|Major Groups > Gilled Mushrooms > Pink-Spored > Entoloma & Satellite Genera > Entoloma lividoalbum|
by Michael Kuo
This western Entoloma is fond of hardwoods, and can be recognized by its fairly large stature, the yellow-brown cap that does not develop a prominently lined margin, the finely lined white stem, and the mealy odor. Microscopic features (see below) will help confirm identification.
Ecology: Saprobic; growing alone, scattered, or gregariously under hardwoods (occasionally reported under conifers); summer and fall (and over winter in California); fairly widely distributed west of the Great Plains.
Cap: 5-9 cm; convex becoming broadly convex or broadly bell-shaped; dry to greasy; smooth; yellow-brown, fading with age; the margin not lined or only faintly lined at maturity.
Gills: Attached to the stem; nearly distant; at first white, becoming pink with maturity.
Stem: 7-20 cm long; 1-2.5 cm thick; more or less equal; dry; smooth but finely lined longitudinally; white, often discoloring and bruising brownish near the base.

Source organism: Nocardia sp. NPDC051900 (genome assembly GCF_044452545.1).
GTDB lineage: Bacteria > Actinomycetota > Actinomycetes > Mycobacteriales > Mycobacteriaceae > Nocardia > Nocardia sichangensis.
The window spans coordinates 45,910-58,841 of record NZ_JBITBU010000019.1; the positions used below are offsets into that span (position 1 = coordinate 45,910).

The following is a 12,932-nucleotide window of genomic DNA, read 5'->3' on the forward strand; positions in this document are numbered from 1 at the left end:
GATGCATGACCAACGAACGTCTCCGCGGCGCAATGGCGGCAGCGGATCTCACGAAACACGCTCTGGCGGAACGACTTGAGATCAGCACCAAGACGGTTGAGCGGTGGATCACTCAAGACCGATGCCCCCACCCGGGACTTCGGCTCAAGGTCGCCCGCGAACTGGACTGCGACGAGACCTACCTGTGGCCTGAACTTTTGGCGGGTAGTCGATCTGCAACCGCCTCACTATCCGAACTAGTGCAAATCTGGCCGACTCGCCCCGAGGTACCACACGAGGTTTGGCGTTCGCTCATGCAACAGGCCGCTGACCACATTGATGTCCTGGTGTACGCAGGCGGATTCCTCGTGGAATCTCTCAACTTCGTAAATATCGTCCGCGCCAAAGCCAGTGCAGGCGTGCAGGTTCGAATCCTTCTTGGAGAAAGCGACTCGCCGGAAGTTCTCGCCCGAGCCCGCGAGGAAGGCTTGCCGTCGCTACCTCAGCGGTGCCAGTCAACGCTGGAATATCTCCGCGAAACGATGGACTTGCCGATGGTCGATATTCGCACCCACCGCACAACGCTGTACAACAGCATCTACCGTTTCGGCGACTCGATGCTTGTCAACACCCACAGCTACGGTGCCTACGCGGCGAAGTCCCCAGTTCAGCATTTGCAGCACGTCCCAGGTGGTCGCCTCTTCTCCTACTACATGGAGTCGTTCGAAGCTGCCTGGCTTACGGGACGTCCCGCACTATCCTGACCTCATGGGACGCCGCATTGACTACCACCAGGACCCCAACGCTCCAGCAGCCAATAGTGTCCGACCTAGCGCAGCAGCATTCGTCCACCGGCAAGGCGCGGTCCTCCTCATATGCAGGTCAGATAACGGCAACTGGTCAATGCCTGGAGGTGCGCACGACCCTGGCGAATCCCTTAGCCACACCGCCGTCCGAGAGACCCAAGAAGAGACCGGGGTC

Flesh: Thin; fragile; white.
Odor and Taste: Mealy.
Chemical Reactions: KOH on cap surface negative.
Spore Print: Pink.
Microscopic Features: Spores 7-12 x 5-12 µ; mostly 5- and 6-sided; angular; inamyloid. Cystidia absent. Pileipellis a cutis. Clamp connections present.
Rhodophyllus lividoalbus is a synonym.
REFERENCES: (Kühner & Romagnesi, 1954) Kubicka, 1975. (Noordeloos, 1981; Largent, 1994; Breitenbach & Kränzlin, 1995; Evenson, 1997; Miller & Miller, 2006.) Herb. Kuo 08150712.
Further Online Information:
Entoloma lividoalbum at Fungi of Poland
Cite this page as:
Kuo, M. (2008, January). Entoloma lividoalbum. Retrieved from the MushroomExpert.Com Web site: http://www.mushroomexpert.com/entoloma_lividoalbum.html